The disclosers alleged that because the A/M was competing with other Tribunal members in a selection process where performance evaluations would be considered, the A/M was in a conflict of interest when conducting these performance evaluations. Additionally, the A/M knew which members had expressed interest in the opportunity to work with the other division, but had not disclosed being interested in the same opportunity to these members.
One of the disclosers further alleged having intentionally been given an unfounded evaluation that increased the A/M's own chances of being selected. According to the other discloser, the A/M had the opportunity to further not only her or his own private interests by virtue of being in a supervisory position, but also those of another Tribunal member, alleged to be a personal friend of the A/M, based on the fact that this member was also selected to attend the same training.
Finally, the disclosers claimed that the training the A/M received as a result of having acted while in a conflict of interest had provided an unfair advantage that eventually led to the A/M's appointment to the Tribunal's other division.
Both disclosers contacted the Office of the Conflict of Interest and Ethics Commissioner separately on February 13, 2020, to provide further details regarding their allegations. The first discloser provided a memorandum accompanied by supporting documents in the form of written communications with the subject of the allegations and with others at the Tribunal. The second discloser provided a memorandum only.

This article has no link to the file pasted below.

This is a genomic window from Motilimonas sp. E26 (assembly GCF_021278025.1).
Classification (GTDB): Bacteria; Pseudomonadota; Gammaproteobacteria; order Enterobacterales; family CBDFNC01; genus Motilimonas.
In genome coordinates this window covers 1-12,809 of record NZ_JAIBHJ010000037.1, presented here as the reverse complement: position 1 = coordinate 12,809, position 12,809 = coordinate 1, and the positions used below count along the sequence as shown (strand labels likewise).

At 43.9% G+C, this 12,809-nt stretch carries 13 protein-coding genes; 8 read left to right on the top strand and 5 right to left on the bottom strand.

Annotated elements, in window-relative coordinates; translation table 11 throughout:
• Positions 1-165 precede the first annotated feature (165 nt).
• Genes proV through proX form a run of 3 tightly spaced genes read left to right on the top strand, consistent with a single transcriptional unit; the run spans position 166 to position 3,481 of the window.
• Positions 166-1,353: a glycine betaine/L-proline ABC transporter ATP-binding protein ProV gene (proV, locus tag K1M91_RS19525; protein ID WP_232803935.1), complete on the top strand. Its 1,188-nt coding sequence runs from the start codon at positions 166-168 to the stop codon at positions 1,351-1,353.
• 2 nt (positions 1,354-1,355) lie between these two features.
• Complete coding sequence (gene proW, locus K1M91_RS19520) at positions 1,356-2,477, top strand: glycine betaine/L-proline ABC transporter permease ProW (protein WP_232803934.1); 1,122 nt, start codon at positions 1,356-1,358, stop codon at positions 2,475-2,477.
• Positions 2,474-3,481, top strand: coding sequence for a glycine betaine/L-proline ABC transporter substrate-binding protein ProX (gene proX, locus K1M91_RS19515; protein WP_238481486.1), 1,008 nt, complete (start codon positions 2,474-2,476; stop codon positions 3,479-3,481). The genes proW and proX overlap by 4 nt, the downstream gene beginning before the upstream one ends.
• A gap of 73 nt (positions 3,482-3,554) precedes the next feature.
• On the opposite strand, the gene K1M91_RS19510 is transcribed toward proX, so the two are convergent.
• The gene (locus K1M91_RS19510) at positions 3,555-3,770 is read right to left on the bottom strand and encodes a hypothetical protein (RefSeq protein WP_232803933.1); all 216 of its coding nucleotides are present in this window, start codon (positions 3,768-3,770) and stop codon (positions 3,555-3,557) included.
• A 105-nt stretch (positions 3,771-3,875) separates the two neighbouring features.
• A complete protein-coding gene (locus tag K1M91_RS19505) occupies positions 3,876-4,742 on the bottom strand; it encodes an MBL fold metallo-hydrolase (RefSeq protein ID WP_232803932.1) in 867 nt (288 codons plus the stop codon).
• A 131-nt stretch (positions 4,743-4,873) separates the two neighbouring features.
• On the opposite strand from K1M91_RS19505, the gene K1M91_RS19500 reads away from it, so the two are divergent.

Having gained a better understanding of the allegations, I wrote to the subject of the allegations on March 4, 2020, that I had received a referral from the Public Sector Integrity Commissioner. In my letter, I summarized the allegations and invited comments on them. I also noted that I would consider the response provided in determining whether to commence an examination under section 45 of the Act or whether to proceed directly with the publication of the required report without the need to gather additional information.
On March 27, 2020, the subject provided a detailed written response setting out an extensive chronology of events. The subject denied having been in a conflict of interest.
On April 1 and 2, 2020, I wrote to the second discloser and to the subject of the allegations, respectively, to ask them to provide certain documents in support of the information contained in their written submissions. I received the requested supporting documents and further submissions from this discloser and from the subject on April 3 and 10, 2020, respectively.
I also received additional written comments and documents from the second discloser on May 4 and 5, 2020.